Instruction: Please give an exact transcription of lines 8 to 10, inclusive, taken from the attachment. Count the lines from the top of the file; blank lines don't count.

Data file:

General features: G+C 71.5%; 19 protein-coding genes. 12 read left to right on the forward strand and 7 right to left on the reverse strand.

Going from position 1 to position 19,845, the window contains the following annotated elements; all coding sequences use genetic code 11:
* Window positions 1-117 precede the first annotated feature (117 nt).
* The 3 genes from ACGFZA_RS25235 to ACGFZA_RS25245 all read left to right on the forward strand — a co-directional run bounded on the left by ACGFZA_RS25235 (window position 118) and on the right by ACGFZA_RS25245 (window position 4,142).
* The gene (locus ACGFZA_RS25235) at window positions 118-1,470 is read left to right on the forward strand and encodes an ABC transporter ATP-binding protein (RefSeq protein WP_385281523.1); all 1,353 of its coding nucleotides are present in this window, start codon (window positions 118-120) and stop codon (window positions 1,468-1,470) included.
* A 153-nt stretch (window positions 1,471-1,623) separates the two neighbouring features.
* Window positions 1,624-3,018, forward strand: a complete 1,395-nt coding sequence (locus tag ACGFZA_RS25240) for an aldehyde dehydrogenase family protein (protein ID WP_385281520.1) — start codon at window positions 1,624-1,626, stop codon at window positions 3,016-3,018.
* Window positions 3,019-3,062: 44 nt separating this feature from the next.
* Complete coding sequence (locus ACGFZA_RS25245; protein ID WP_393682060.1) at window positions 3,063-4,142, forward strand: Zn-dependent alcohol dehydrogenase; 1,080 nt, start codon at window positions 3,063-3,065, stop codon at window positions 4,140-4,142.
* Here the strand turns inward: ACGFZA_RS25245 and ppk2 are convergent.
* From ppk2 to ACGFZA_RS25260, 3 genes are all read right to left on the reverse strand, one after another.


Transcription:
* Window positions 3,019-3,062: 44 nt separating this feature from the next.
* Complete coding sequence (locus ACGFZA_RS25245; protein ID WP_393682060.1) at window positions 3,063-4,142, forward strand: Zn-dependent alcohol dehydrogenase; 1,080 nt, start codon at window positions 3,063-3,065, stop codon at window positions 4,140-4,142.
* Here the strand turns inward: ACGFZA_RS25245 and ppk2 are convergent.